Some limitations could be present in our study. First, measurement error and nondifferential bias is a problem for pollutants. [O.sub.3], for instance, has higher concentrations in nonurban areas, which were not considered in this study. This fact could contribute to the lack of statistical significance of such air pollutants. In addition, [O.sub.3] is highly correlated with maximum temperature, implying that the effects can be hardly separated. In an attempt to further investigate this point, we re-analyzed some of the cities (those in which we found statistically significant parameters either in single or in multipollutant models) using daily maximum temperature instead of 24-hr average [O.sub.3] concentrations. In all cases results were similar, even with respect to the statistical significance of the parameters. We hypothesize that daily variations in temperature were small, at least in the three Spanish cities considered (Barcelona, Madrid, and Valencia).
Second, in general, the associations between daily mortality and photochemical air pollutants were heterogeneous. We investigated, in a very exploratory way, the role of some variables as effect modifiers. Levels of particles and sulfur dioxide and average temperature were the main source of such heterogeneity. The differences arose generally from the biggest city, Madrid, where those variables presented the highest coefficients of variation. The analysis of the between-study variability is an important issue in combined results. However, the small number of cities analyzed precludes any deeper investigation into this issue.
Finally, photochemical air pollutants were treated as linear terms in our analysis. However, the dose-response relationship of such air pollutants, [O.sub.3] in particular, could be nonlinear (31). We had three reasons to use a linear approximation in this study. First, we could not reject the null hypothesis of linear fit in the approximate partial tests (29) for some of the photochemical air pollutant averages. For a single variable in the model, this would be equivalent to testing for a difference between a linear fit and a smooth fit that includes a linear term along with the smooth term. We therefore had both linear and smooth functions of averages of the same pollutant that were difficult to combine. The second problem is that, with smoothing terms, it is not easy to derive straightforward pointwise estimates nor their pointwise standard errors of the RRs of death for a particular air pollutant change or for a specific level. Third, three studies have recently explored the possibility of the existence of a threshold in the dose-response curve for particulate air pollution, using multicity studies in the United States (52,53) and in Spain (31). In all cases, a linear, not threshold, relationship was seen, implying that, at least for particles, linear models provide an adequate estimation of the effect of air pollution on mortality at low to moderate concentrations. At any rate, this point deserves further research.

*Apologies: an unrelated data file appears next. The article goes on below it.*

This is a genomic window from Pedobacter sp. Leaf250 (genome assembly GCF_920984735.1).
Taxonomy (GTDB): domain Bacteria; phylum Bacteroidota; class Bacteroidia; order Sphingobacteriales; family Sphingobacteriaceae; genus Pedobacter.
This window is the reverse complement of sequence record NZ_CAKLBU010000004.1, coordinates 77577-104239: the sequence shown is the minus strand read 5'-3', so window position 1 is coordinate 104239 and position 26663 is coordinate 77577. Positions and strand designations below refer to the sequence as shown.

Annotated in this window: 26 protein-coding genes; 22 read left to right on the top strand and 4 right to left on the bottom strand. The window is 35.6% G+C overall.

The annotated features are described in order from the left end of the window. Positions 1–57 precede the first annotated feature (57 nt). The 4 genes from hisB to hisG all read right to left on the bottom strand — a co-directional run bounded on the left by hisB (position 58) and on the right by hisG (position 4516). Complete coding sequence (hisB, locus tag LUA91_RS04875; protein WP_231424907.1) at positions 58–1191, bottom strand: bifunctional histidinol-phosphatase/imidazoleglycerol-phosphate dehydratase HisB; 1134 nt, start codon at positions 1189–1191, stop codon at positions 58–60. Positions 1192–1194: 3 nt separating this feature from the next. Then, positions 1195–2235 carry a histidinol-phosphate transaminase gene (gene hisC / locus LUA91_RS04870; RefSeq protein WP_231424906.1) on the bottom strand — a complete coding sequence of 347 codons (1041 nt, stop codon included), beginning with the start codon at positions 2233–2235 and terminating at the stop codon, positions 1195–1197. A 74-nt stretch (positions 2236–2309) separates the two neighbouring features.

To conclude, the results presented here show an independent association between mortality and photochemical pollutants. N[O.sub.2], the 24-hr average values in particular, has a greater impact on mortality. In the case of significant relationships, this association is greater for groups of specific causes, particularly cardiovascular mortality. However, results are not homogeneous among the cities. In some cities, there was no evidence of association, or else the association is negligible. Although the estimates provided in this study cannot be considered as definitive due to the above mentioned limitations, the results do suggest that, given the present levels of photochemical pollutants, people living in Spanish cities are exposed to health risks derived from air pollution.